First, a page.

Update to IPFind.ahk World IP Address Location AutoHotkey Script

The Original Stopped Working; The New Web Page Offers Better IP World Location Information

IPFind New

I plan to write a more detailed blog on the topic, but I recently discovered the IPFind.ahk script not working.

I’ve updated the IPFind.ahk world IP address location script with a different Web page. The original site stopped working and provided less information. (The image at left shows the new IPFind message box.) I’ve added the change to my list of future blogs. Continue reading

Timing Script Speed (AutoHotkey Quick Tip)

Certain Types of Subroutines Tend to Eat Up Time (Loops, On Screen Changes, Multiple Drive Accesses, etc.)—Use This Simple Timer Routine to Figure Out How to Increase AutoHotkey Script Speed

Anytime you use AutoHotkey to make iterative changes in the controls in a GUI (Graphical User Interface) pop-up window, force multiple access to hard drive files, or implement repetitious subroutines (almost always with some form of a loop), you run the risk of slowing down your scripts. Minor changes to your script can make a significant difference in how fast it runs. Continue reading

Loading Hotstrings into the InstantHotstring.ahk Script from Any AutoHotkey (.ahk) File

Reading Data from a Saved .AHK Files Makes Loading Hotstrings into the InstantHotstring.ahk Script Easy

In the blog, “Use the FileSelectFile Command to Save Instant Hotstrings to an AutoHotkey File.” I discussed how to save a set of newly created InstantHotstring.ahk Hotstrings in .ahk files. The other half of the file storage problem involves reading those saved (or any other) Hotstring data files back into that same app. Using the tools already built into the script made writing the file loading code remarkably easy. The subroutine LoadHotstrings calls on the previously written subroutines SetOptions and AddHotstring. This saves replicating of code originally used in those subroutines.

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The Duality of Curly Brackets in Hotstrings (Beginning AutoHotkey Tips)

Curly Brackets {…} in Hotstrings Both Insert Special Features and Neuter Hotkey Modifying Characters—When Properly Used, They Add Flexibility to AutoHotkey Hotstrings

Sometimes you want to do more than simple text replacement with your AutoHotkey Hotstrings. The key to adding those special features lies with embedding either manual keys within curly brackets (i.e. {Left 5}) or adding Hotkey action directly (without curly brackets) such as CTRL+I (^i for italics) or CTRL+B (^b for bold). The fact that the curly brackets {…} behave in two different manners can cause confusion. Continue reading

Dealing with Hash Marks (#) in Hotstrings (AutoHotkey Quick Tip)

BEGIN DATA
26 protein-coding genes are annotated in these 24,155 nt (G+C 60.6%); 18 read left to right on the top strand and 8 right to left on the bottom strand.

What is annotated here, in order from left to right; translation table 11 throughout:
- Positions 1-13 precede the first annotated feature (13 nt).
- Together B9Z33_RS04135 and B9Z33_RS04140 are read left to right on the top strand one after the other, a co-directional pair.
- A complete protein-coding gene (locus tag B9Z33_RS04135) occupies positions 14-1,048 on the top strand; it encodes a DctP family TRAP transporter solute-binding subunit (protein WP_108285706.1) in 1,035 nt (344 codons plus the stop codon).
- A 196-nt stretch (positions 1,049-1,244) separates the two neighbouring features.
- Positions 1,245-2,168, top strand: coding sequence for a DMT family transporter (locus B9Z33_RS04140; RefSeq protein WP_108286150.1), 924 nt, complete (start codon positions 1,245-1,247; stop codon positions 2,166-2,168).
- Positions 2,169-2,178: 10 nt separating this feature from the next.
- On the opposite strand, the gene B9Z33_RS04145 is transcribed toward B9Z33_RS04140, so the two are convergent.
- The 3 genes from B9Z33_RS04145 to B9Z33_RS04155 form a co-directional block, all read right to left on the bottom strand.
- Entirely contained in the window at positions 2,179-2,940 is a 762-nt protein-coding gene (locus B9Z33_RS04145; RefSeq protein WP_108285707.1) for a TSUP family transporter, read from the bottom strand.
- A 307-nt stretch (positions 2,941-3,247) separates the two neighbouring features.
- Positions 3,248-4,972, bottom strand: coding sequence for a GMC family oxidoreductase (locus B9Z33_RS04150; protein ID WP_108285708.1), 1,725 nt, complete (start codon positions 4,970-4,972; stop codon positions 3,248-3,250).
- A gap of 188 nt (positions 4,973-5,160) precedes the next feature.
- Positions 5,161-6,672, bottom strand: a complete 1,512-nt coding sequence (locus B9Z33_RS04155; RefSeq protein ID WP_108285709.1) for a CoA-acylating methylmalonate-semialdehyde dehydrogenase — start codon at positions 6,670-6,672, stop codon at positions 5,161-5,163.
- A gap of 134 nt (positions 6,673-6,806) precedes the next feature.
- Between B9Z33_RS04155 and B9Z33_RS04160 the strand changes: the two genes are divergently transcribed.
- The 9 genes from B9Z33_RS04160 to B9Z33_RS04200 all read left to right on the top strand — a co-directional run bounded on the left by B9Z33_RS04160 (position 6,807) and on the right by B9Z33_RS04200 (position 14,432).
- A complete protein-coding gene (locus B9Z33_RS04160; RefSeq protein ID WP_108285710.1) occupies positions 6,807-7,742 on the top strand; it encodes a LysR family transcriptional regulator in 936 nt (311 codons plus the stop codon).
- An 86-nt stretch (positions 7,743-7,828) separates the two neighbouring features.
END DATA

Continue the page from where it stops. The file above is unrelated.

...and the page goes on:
When Using the Pound Sign (#) in Hotstring Replacement Text, We Must Take Special Steps to Prevent It from Going Missing…I Mean Disappearing

RobotHashtagCartoonSome would say that we should call the # character an octothorpe. Others insist upon using it in place of the pound weight (# not £). You’ll commonly find it used as the number sign—as in apartment #205 or #2 pencil. Editors use # to tell whomever to add space between two words. In some computer languages, the # sign precedes comments. In Web URLs, the # indicates a “jump to” link within the same page. On Twitter, people insert # to precede topic references as a hashtag (#jellybeans). (People often use the term “hashtag” to show off their technological smarts—#sarcasm.) In AutoHotkey, we use the # symbol as the Hotkey modifying character for the Windows key (microsoft_key). Continue reading

Limit the Number of Substrings Delivered by the StrSplit() Function (AutoHotkey Quick Tip)

A New Parameter in the AutoHotkey StrSplit() Function Makes Selective Parsing Possible

robotparse.pngAt the same time as when we saw the release of the new Hotstring() function and other added Hotstring features (AutoHotkey version 1.1.28.00 – February 11, 2018), the powers-that-be made a significant change to the StrSplit() function. I don’t know if the idea grew from the need to parse Hotstrings or just happened to coincide with that release of AutoHotkey.

I discovered the new power when I ran into trouble working with the InstantHotstring.ahk script while using a Web address as replacement text. This useful new StrSplit() parameter (MaxParts) might save you from adding more code when you need to limit the number of produced pieces of text. (Don’t believe it when they say, “Parts is parts!”)

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Use the FileSelectFile Command to Save Instant Hotstrings to an AutoHotkey File

After Taking the Time to Create Hotstrings with the InstantHotstring.ahk Script, It Only Makes Sense to Save the Code to an AutoHotkey File for Future Use

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This blog is part of a series of articles discussing how to create instant Hotstrings using the Hotstring() function.

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Ultimately, after writing and activating a number of Hotstrings with the InstantHotstrings.ahk script, we want to save them in an AutoHotkey file. That frees us from recreating the set of auto-replacements the next time we need them. Plus, rather than always loading the Hotstrings into the app, we can run the .ahk file directly with AutoHotkey. Continue reading